“Stripes, flickering lights, bright reflections — these are all the sorts of things that people report will set off their migraine. If you think for a moment about how many times you meet these things in your daily life, you get some idea of how precarious life can be for someone whose migraines can be triggered by visual patterns.”

Dr Shepherd was determined to find out how these visual triggers could actually result in a migraine. She and Dr Tibber recruited over 300 volunteers, some migraine sufferers and some non-sufferers to act as a control group.These volunteers undertook a number of visual exercises, designed to test particular stages of the visual processing system, which involved looking at a variety of displays containing elements of motion, stripes, colours and shapes.

The team measured various aspects of what the participants saw, both while they were studying the image in front of them and after the image had been taken away. They found that there were differences between people with and without migraine at every stage.

For example, when looking at repetitive striped patterns, people with migraine tended to see more, and more vivid, illusions.They also found them very unpleasant to view.Those who suffer visually-triggered migraine performed most differently of all the volunteers.The doctors also found that those who saw the most vivid illusions also performed the most differently on other visual tests that examined the ability to see feint stripes, colour, motion and flicker. These findings show that there are clearly widespread differences in the visual system in migraine, which are greatest in those whose migraines can be triggered visually.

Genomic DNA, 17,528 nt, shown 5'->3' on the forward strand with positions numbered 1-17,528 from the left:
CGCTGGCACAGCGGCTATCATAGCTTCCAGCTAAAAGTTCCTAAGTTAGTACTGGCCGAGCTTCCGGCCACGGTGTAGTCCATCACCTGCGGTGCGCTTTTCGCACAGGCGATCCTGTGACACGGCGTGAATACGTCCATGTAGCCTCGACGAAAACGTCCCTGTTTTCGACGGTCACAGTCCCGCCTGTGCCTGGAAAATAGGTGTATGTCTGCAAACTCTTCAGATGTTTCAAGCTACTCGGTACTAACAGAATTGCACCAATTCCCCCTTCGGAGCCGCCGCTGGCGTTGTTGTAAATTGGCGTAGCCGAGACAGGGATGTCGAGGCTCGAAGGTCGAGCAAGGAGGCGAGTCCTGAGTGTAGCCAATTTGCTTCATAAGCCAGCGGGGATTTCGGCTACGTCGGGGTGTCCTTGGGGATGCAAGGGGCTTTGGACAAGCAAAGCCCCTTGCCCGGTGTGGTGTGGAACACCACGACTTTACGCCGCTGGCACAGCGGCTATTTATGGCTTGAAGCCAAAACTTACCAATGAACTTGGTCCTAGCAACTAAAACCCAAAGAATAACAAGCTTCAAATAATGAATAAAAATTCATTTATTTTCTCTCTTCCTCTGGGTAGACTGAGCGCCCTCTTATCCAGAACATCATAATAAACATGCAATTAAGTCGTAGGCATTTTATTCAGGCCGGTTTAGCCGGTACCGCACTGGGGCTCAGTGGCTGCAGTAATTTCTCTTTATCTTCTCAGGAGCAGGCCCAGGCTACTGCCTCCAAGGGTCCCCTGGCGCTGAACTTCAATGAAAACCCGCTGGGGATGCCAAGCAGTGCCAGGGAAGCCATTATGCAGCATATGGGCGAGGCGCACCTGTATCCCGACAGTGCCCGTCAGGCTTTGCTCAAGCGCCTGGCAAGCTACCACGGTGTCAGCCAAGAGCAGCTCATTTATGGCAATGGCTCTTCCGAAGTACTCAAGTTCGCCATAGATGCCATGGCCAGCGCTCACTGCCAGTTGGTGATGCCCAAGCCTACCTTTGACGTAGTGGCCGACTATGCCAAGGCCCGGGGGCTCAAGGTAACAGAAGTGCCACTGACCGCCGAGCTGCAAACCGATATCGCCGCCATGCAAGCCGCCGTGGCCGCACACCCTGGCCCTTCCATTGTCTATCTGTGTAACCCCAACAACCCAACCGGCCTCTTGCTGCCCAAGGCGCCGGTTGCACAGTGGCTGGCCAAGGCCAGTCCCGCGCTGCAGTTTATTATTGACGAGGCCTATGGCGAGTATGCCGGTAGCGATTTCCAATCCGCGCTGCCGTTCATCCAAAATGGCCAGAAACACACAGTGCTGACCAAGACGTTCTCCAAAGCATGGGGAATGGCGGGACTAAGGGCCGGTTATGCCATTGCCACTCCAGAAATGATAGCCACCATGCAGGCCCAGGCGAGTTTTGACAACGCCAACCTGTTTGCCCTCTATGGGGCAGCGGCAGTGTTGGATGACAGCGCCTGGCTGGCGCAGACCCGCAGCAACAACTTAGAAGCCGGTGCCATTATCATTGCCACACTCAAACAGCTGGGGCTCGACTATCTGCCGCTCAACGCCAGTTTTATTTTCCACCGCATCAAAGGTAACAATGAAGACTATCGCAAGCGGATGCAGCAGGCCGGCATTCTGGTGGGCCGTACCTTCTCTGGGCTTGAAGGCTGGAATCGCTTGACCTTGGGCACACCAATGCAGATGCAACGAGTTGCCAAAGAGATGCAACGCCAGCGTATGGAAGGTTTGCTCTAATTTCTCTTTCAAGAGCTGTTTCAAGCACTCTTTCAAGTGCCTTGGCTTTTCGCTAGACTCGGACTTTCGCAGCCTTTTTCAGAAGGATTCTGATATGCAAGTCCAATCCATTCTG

Several of the tests revealed that if differences became more pronounced if more time had elapsed since the last attack. In particular, one visual illusion, the motion after-effect, lasted longer in those who suffer migraine, and longer still in those who had not had a recent attack.

Dr Shepherd comments,”The most interesting result is that on some of the tasks, performance depended on how long it had been since the last migraine, with those who hadn’t had one for a while performing most differently to the control group.This is consistent with the idea that there is a slow build up of changes that result in a migraine.”

Averting attack Dr Shepherd’s ultimate intention is to be able to help migraine sufferers predict when an attack may be imminent, and thus avoid it.To this end, and with knowledge gained from this research, she is now planning to study individuals over a period of time, known as a ‘longitudinal’ study, to monitor this ‘build up’ and look at the possibility of developing tests that could predict migraine.

She says,”Once we have the results of this longitudinal study, and have established whether there are systematic changes in relation to migraine proximity (i.e. when the last migraine occurred), we should be in a position to produce a test that patients can use at home to see whether an attack is due.We also plan to put together some guidelines advising on what preventative measures they should take to stop that migraine taking hold. These might include getting an early night, avoiding stress, or, for those whose migraines respond to visual stimuli, tailoring their environment so that they don’t encounter stripes, bright lights, flicker and so on.”

Dr Shepherd needs to recruit 20 or more volunteers to the longitudinal study, but once this is done, it could be only a matter of months before the selfassessment tests and guidelines are developed. She concludes, “This could transform the lives of the millions of people who live in constant fear of their next migraine.” TL

We express our thanks to Dixons Foundation, John Lewis Partnership and SEARCH for generously donating towards this research.